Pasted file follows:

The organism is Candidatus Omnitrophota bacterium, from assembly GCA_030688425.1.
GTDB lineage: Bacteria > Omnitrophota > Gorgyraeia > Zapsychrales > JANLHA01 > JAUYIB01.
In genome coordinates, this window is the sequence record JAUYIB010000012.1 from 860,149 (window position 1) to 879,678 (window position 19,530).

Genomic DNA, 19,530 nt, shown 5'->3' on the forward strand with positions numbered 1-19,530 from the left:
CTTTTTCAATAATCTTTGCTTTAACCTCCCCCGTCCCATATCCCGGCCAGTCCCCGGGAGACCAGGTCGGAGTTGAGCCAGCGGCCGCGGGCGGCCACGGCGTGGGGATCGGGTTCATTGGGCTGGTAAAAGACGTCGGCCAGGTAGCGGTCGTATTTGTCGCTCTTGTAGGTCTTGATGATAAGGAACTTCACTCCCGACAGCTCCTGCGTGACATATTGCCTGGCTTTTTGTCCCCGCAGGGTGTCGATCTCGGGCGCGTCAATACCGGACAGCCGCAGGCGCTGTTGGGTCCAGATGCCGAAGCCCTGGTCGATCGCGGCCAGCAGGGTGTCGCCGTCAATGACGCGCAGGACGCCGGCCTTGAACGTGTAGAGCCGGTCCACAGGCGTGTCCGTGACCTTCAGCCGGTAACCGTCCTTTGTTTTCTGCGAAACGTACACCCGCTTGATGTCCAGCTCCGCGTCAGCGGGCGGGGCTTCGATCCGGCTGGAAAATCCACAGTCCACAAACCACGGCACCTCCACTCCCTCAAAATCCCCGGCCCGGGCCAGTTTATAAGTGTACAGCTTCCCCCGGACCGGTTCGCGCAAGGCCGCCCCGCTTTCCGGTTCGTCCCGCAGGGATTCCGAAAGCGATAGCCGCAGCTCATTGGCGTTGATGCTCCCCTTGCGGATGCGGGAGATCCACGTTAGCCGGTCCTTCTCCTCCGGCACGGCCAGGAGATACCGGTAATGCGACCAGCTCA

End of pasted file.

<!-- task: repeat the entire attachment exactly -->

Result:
The organism is Candidatus Omnitrophota bacterium, from assembly GCA_030688425.1.
GTDB lineage: Bacteria > Omnitrophota > Gorgyraeia > Zapsychrales > JANLHA01 > JAUYIB01.
In genome coordinates, this window is the sequence record JAUYIB010000012.1 from 860,149 (window position 1) to 879,678 (window position 19,530).

Genomic DNA, 19,530 nt, shown 5'->3' on the forward strand with positions numbered 1-19,530 from the left:
CTTTTTCAATAATCTTTGCTTTAACCTCCCCCGTCCCATATCCCGGCCAGTCCCCGGGAGACCAGGTCGGAGTTGAGCCAGCGGCCGCGGGCGGCCACGGCGTGGGGATCGGGTTCATTGGGCTGGTAAAAGACGTCGGCCAGGTAGCGGTCGTATTTGTCGCTCTTGTAGGTCTTGATGATAAGGAACTTCACTCCCGACAGCTCCTGCGTGACATATTGCCTGGCTTTTTGTCCCCGCAGGGTGTCGATCTCGGGCGCGTCAATACCGGACAGCCGCAGGCGCTGTTGGGTCCAGATGCCGAAGCCCTGGTCGATCGCGGCCAGCAGGGTGTCGCCGTCAATGACGCGCAGGACGCCGGCCTTGAACGTGTAGAGCCGGTCCACAGGCGTGTCCGTGACCTTCAGCCGGTAACCGTCCTTTGTTTTCTGCGAAACGTACACCCGCTTGATGTCCAGCTCCGCGTCAGCGGGCGGGGCTTCGATCCGGCTGGAAAATCCACAGTCCACAAACCACGGCACCTCCACTCCCTCAAAATCCCCGGCCCGGGCCAGTTTATAAGTGTACAGCTTCCCCCGGACCGGTTCGCGCAAGGCCGCCCCGCTTTCCGGTTCGTCCCGCAGGGATTCCGAAAGCGATAGCCGCAGCTCATTGGCGTTGATGCTCCCCTTGCGGATGCGGGAGATCCACGTTAGCCGGTCCTTCTCCTCCGGCACGGCCAGGAGATACCGGTAATGCGACCAGCTCA